What It Means to Be a Hoosier Girl Scout

As the torch makes its way toward the end of its journey, it still has a few more important stops to make. On October 12, from 8:30 am to 1:30, the torch will make its way through Tippecanoe County . At around 10:30 a.m., the torch is expected to make an appearance on Purdue University’s campus. Students from the university created the famous torch, working under the direction of Timothée L. Pourpoint, associate professor of aeronautical and astronautical engineering in the College of Engineering (1). The fact that so many Purdue students played a part in the design of the torch is a tribute to one of the state’s finest engineering institutions.



T.A.G.S. Summer Camp (2007)

When I was younger, I had the opportunity to learn about the cool technologies available at Purdue during a summer camp called T.A.G.S. (Technology Advances Girl Scouts.) The Girl Scouts of Central Indiana sponsored this camp through Camp Sycamore Valley, which is also based in Tippecanoe County. It is one of the many Girl Scout Camps available throughout central Indiana. Being a part of Girl Scouts starting from when I was in the second grade played a monumental role in shaping my life. It was a very satisfying experience, one that also encouraged me to enjoy the natural Indiana wildlife. I also took advantage of many opportunities offered by Girl Scouts to explore other areas of Indiana as well, such as living on Purdue’s campus for a week and getting a taste of college life in the T.A.G.S. camp. Though most people tend to associate Girl Scouts with Thin Mints and Samoas, it is important to keep in mind that the Girl Scout program also fosters various beneficial skills that young girls will be able to implement as they enter into adulthood.


Me (far left) with my Girl Scout Troop at Junior Jam, hosted at Camp Gallahue. (2005)

Youth organizations of all kinds are important for fostering important skills within every young person. What makes the Girl Scouts special is that they were initially a response to the exclusion of girls from traditional scouting groups. In 1912, Juliette Gordon Low created the first Girl Scout troop in Savannah, Georgia (2). As the organization began to grow and evolve, the main goal of the program remained the same – give young girls the tools necessary to become competent, resilient young adults who could be just as physically and mentally capable as their male peers. Constantly adapting to the changing roles of women within an ever-evolving society, the ever-present goals for Girl Scouts continue to be honing in on survival skills that are not exclusively related to camping. Though camping is a traditional aspect of scout life, Girl Scouts are also encouraged to improve communication skills, interpersonal relation skills, artistic skills, skills related to math and science – essentially, any and all skills that will encourage them to remain inquisitive about the world around them, and to always take an active part in exploring this world.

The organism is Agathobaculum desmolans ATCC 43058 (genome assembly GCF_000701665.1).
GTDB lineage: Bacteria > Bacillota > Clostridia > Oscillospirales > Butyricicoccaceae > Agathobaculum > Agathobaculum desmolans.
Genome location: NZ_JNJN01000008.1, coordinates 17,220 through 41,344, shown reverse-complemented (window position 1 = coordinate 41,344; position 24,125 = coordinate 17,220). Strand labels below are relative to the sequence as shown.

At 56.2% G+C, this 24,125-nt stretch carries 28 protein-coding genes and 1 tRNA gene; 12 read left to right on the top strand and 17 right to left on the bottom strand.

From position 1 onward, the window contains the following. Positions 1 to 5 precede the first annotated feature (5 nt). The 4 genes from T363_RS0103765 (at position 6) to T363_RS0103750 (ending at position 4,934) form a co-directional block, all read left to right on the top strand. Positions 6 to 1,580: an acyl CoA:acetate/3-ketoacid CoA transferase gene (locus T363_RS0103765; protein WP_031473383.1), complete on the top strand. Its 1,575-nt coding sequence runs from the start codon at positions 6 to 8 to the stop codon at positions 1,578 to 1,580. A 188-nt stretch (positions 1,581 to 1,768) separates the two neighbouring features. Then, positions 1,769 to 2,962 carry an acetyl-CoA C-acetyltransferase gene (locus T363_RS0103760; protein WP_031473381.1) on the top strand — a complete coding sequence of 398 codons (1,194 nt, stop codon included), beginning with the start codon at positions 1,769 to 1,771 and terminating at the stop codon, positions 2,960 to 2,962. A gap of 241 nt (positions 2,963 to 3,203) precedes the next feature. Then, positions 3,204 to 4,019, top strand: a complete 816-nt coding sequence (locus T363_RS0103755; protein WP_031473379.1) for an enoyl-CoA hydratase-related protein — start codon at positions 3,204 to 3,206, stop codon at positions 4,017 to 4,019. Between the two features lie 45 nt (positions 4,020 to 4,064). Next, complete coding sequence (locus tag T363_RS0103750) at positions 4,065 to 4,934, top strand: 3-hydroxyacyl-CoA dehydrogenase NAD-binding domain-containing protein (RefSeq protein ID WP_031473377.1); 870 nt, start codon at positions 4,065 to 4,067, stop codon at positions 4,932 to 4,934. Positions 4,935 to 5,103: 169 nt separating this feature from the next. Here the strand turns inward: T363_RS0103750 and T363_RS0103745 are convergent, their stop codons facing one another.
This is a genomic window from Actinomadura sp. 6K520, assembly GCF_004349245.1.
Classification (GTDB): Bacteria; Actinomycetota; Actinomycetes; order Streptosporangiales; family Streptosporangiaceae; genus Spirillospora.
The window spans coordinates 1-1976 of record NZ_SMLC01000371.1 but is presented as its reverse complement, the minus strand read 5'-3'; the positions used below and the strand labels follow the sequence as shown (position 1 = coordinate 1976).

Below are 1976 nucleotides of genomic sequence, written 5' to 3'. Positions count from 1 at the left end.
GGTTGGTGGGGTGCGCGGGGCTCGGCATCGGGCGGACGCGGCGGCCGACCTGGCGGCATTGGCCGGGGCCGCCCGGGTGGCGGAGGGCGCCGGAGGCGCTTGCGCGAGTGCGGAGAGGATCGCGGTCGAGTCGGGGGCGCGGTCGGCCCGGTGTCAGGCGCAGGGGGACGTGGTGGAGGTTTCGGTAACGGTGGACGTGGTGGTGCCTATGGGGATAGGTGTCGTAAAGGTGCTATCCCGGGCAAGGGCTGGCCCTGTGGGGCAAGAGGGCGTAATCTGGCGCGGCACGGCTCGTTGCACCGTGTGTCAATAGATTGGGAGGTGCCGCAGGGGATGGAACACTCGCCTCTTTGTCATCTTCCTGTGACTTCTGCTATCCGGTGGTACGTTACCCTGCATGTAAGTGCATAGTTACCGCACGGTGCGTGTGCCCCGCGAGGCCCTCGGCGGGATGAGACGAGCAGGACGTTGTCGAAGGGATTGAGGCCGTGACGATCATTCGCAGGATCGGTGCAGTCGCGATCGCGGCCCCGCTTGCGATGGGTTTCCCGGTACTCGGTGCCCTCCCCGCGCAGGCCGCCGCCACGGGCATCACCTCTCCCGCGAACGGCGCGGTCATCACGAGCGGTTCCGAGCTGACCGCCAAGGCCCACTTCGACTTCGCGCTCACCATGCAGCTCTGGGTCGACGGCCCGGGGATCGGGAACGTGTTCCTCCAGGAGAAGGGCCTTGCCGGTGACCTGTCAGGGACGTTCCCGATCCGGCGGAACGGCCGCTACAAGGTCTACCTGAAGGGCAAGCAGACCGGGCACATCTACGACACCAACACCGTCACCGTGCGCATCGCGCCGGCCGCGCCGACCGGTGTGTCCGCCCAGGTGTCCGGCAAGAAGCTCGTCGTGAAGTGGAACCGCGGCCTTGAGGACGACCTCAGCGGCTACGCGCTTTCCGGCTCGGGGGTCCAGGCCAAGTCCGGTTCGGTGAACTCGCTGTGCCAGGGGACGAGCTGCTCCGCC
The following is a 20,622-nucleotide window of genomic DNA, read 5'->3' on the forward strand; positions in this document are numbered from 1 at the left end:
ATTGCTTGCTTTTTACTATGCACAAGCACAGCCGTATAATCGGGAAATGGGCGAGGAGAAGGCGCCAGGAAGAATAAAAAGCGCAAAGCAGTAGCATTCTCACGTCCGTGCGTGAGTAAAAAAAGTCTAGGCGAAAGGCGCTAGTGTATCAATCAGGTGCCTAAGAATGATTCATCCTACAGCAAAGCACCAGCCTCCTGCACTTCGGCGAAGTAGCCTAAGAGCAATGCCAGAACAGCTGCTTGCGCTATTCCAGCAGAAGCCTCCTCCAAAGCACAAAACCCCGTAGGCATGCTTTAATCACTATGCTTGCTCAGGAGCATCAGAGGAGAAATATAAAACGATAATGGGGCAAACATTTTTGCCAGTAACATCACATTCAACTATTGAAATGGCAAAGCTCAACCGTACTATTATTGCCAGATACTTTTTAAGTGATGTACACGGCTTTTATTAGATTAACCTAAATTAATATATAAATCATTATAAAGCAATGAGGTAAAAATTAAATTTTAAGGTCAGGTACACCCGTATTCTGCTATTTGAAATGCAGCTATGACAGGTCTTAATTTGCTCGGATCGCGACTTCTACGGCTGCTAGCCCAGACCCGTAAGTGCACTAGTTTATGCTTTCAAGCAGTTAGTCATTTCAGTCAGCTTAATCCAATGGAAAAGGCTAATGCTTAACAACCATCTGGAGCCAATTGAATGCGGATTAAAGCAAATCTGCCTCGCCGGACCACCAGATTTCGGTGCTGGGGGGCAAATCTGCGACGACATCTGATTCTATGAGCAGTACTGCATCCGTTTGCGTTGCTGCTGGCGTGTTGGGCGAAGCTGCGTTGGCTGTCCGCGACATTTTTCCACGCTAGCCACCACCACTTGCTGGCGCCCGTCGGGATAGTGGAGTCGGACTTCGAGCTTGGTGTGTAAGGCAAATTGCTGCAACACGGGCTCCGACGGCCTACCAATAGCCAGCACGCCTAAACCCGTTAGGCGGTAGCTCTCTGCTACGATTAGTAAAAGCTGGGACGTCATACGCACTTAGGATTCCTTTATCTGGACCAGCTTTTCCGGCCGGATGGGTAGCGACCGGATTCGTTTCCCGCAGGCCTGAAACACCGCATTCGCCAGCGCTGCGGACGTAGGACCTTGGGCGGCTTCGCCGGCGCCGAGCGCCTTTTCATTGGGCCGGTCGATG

The special Bicentennial Patch Girl Scouts in Indiana can earn during the celebration.


In honor of the bicentennial celebration, Girl Scouts in Indiana are encouraged to participate in activities that will help them earn a special Bicentennial patch. This patch is an Officially Endorsed Legacy Project. These activities address topics such as healthy living, the arts, outdoor education, and history. Thinking about all of the activities I participated in over the course of my career as a Girl Scout, I could have earned this patch easily. I have learned how to camp alongside other people in a cooperative manner. I have helped volunteer at other Girl Scout events, giving back to an organization that has done so much for me. I have learned how to survive on my own in the woods and how to make a tent out of a plastic tarp. I have seen productions of the Nutcracker and a Christmas Carol in downtown Indy. I have been to a wolf park and an exotic lion rescue center. I have learned to express myself artistically, and through my art, have been able to discover my identity on a deeper level. I have created a workbook that teaches young girls the importance of exercise, nutrition and self-love. I taught the lessons in this workbook to a group of young girls at the Girls Inc. facility in Franklin, Indiana the summer before my junior year of high school. The result of my hard work not only benefitted my local community, but it also garnered me the Gold Award, which is the highest honor given within the Girl Scouts organization. The activities that I have participated in and the skills that I have learned are too vast varied to detail concisely.


Receiving my Gold Award from Deborah Hearn Smith, CEO Girl Scouts of Central Indiana. (

Receiving my Gold Award from Deborah Hearn Smith, CEO of Girl Scouts of Central Indiana. (2012)


Girl Scouts is a wonderful program that stands for more than just selling cookies. The Girl Scout program – particularly in Indiana – helps young girls connect with nature, their local communities, and their state and country at large. Not only are they taught the value of individual expression, but they are also taught what it means to work together in a group to achieve a common goal. In a social climate where a woman’s value does not always receive the respect that it deserves, the Girl Scouts serve as a powerful institution that stands against these negative notions, and ensures that every girl knows she is special in her own way, and has a fire that can never be put out.


1. Brian L. Huchel – “Bicentennial torch returns to Purdue along the state relay route”
2. The Indiana Historian – “Girl Scouting in Indiana”